Lucky KissesBy: Addison Moore
In a horror only the universe could dole out, my best friend died just minutes before I was born. I know how that sounds—morbid and wholly impossible, but for the most part it’s true. She was my twin, my other half, and she arrived blue and cold as stone. I was born three minutes later, ruddy and fully alive with the lusty cry of a newborn. My mother placed the millstone of my sister’s death around my neck at the vulnerable age of five. It was to be our little secret. She confessed this to me so that I would know there was a very special angel looking after me. She wanted me to know that she would have been more than my sister. She would have been my very best friend. My sister had perished, but I was the lucky one.
My father died when I was six, my mother when I was fourteen. I have felt many things in my short life, and lucky has yet to be one of them.
Growing up, I have never been close to other girls. And simply speaking to a boy was a crime of the highest order, according to my severely overprotective brother. Out of the few friends I had, I’ve always been the least reliable, the least likable, the least likely to tell the truth. And I’ve never been too hard on myself for any of those sins. Sometimes when life’s cup is so achingly bitter, you beg the light to wear out the darkness, and when it doesn’t, you find that a dead deception on your tongue is far sweeter than the living truth can ever be.
But I’m no longer a child looking to amuse those around me with half-truths. I’m a woman looking to amuse myself with half-wits parading around as frat boys. Yes, I’m all grown up now, and my brother has no say in what gender I may speak to.
And now that I’m here at Whitney Briggs University, I’ve set out to navigate my path through these unchartered sexual waters. I’m no longer intimidated by my big brother’s menacing shadow, no longer bound by what other people might think or say. I’m ready to step into the skin of the woman I’m destined to become. Life has molded me, deformed my soul. I’m not sorry about who I am or how I came to be this way. I am here, and I am ready to become the woman I’m destined for without shame or mercy.
My brother had better get out of my way.
My friends couldn’t stop me if they tried.
I am fully prepared to embrace this evolution, this revolution while testing out unchartered sexual waters of the university’s lusty shores.
Yes, my time has come, and there’s not a damn thing that anyone can do about it.
Lucky, lucky me.
The Black Bear Saloon sits directly across the street from Whitney Briggs University. It holds far too much liquor and far too many bodies for my liking, but tonight the bodies happen to belong to the entire Greek system as the bar unwittingly hosts its first global mixer.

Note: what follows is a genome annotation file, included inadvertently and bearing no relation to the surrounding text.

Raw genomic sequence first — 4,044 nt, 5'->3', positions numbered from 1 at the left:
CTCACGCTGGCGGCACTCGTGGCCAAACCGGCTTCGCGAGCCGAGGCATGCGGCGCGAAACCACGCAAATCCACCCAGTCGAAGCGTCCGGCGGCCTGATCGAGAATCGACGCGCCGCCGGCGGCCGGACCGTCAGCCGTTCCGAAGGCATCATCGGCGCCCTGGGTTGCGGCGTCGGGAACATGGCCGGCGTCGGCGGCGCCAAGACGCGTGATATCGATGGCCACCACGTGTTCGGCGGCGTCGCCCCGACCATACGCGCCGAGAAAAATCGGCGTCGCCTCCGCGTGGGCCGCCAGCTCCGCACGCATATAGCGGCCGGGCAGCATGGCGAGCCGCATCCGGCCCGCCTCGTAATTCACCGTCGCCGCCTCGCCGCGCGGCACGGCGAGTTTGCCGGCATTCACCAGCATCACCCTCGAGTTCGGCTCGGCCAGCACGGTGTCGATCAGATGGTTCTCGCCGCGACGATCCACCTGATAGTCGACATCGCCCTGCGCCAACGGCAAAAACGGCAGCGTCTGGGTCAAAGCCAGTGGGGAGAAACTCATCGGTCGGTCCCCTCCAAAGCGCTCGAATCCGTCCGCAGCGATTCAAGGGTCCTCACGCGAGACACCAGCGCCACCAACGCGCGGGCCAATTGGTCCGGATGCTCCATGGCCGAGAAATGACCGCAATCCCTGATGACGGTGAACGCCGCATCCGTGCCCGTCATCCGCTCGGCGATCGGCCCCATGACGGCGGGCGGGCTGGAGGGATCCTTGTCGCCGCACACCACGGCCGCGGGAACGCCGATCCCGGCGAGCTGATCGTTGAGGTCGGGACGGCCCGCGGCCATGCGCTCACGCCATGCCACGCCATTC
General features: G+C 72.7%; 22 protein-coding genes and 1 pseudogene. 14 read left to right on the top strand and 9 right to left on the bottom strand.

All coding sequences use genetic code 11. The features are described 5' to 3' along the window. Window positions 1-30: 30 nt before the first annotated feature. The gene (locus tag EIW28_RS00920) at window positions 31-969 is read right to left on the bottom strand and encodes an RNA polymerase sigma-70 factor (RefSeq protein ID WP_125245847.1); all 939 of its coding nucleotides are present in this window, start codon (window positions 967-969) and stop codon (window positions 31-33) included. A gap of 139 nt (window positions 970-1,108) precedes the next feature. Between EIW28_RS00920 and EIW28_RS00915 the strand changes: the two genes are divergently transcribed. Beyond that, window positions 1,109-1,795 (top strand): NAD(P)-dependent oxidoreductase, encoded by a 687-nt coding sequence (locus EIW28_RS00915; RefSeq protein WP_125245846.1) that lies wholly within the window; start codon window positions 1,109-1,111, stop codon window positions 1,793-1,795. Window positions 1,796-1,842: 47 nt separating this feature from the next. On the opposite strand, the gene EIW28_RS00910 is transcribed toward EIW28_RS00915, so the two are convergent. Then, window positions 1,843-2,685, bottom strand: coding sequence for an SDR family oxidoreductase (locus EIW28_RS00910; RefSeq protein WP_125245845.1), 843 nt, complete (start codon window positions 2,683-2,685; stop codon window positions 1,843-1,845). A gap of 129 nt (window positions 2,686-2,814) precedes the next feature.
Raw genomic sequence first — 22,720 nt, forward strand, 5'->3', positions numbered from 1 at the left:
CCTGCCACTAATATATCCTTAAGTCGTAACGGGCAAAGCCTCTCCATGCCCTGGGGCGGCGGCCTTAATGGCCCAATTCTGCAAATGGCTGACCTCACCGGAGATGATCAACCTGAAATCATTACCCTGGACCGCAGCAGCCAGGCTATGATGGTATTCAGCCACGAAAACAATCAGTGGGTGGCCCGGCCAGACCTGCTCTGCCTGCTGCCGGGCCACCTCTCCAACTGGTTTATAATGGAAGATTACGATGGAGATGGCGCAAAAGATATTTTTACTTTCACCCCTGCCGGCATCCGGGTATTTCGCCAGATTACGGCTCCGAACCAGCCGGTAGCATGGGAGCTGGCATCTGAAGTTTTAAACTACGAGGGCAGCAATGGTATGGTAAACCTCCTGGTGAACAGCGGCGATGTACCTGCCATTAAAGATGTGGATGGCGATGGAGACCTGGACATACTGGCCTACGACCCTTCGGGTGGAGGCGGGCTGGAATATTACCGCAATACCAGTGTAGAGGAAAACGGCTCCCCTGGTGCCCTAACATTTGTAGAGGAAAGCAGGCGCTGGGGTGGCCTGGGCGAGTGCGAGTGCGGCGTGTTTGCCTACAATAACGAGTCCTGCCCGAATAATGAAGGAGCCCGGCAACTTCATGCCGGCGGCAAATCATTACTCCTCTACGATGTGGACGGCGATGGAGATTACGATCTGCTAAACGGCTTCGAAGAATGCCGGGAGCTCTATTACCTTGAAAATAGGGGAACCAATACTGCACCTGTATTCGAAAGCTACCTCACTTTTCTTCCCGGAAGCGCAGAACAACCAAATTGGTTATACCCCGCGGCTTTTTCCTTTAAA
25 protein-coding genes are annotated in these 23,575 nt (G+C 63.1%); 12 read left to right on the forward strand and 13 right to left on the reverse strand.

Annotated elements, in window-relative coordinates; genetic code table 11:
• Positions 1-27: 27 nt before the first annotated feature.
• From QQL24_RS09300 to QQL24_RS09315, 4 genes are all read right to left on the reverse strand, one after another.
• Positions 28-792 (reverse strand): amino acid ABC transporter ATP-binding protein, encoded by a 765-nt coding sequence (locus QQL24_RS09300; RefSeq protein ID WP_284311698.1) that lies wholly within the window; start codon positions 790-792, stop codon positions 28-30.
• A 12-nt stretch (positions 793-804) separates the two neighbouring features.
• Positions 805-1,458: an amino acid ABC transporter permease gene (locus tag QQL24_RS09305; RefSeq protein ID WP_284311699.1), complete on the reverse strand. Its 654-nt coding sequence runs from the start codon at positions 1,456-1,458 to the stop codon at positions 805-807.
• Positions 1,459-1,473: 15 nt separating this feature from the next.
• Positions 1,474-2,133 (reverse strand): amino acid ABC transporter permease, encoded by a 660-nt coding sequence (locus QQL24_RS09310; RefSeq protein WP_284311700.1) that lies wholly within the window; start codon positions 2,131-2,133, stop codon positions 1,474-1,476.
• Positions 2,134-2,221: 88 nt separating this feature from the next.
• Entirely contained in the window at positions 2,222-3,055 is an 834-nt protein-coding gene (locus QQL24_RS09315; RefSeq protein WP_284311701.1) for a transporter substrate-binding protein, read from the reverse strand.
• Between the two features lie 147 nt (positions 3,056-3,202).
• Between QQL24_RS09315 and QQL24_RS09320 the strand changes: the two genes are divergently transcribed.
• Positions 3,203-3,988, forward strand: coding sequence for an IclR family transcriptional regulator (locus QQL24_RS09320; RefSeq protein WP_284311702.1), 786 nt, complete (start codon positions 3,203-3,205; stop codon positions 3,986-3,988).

“They’re just sickening.” Harper pretends to vomit in her virgin piña colada while we ogle our best friend, Ava, and her boyfriend, Grant. Harper is an exotic beauty with impossibly glossy dark hair and skin that glows as if she had been kissed by the sun the moment she was born. She somehow manages to make the act of faux-vomiting look like a thing of beauty. Her father is part Black Foot Indian, and if you look into her hazel eyes you’d swear you can see the secrets of the universe. But I’m not one to hold a girl’s outward perfection against her. “Justin and I were never like that.”
Justin this, Justin that. If I hear that boy’s name one more time, I’m going to glue my lips to Harper’s ear and scream until I blow out every last bit of gray matter. Justin is Harper’s on-again, off-again walking dildo, who thankfully happens to be tucked clear across the country at some state college in California. He’s safe for now. God help him if I ever meet the douchebag. All he seems to do is rip Harper’s beating heart out over and over. Sure, Harper and I just met at the beginning of the year, but you hang around someone as much as we have and you start to care about how often mascara runs down her face. I know one thing for sure—Justin the Pig is trouble. What Harper needs is a real man. Not that I believe real men exist outside of my own brother, who seems to be the only decent guy on the planet. Nope. What Harper needs is an entire bevy of guys. I’ve never believed that a woman needed just one man to complete her. I never did buy any of that you had me at hello bullshit. The one man/one woman equation is simply outdated mathematics as far as I’m concerned. I’m far more interested in the new math—me plus serial relationships equals a very satisfied body and a very independent mind. As soon as my Mr. Right Now pisses me off, I’m off to Mr. Next. It’s a lifelong pattern I plan on repeating no matter what my tatted up brother thinks about it. I’m done playing the role of helpless little sister. If he wants someone to boss around, he can have at that blonde twerp he’s leashed himself to. I’m not Daisy Pembrooke’s biggest fan. Never was, never will be. But as long as she puts that goofy grin on my brother’s face, she can hang out in the meantime.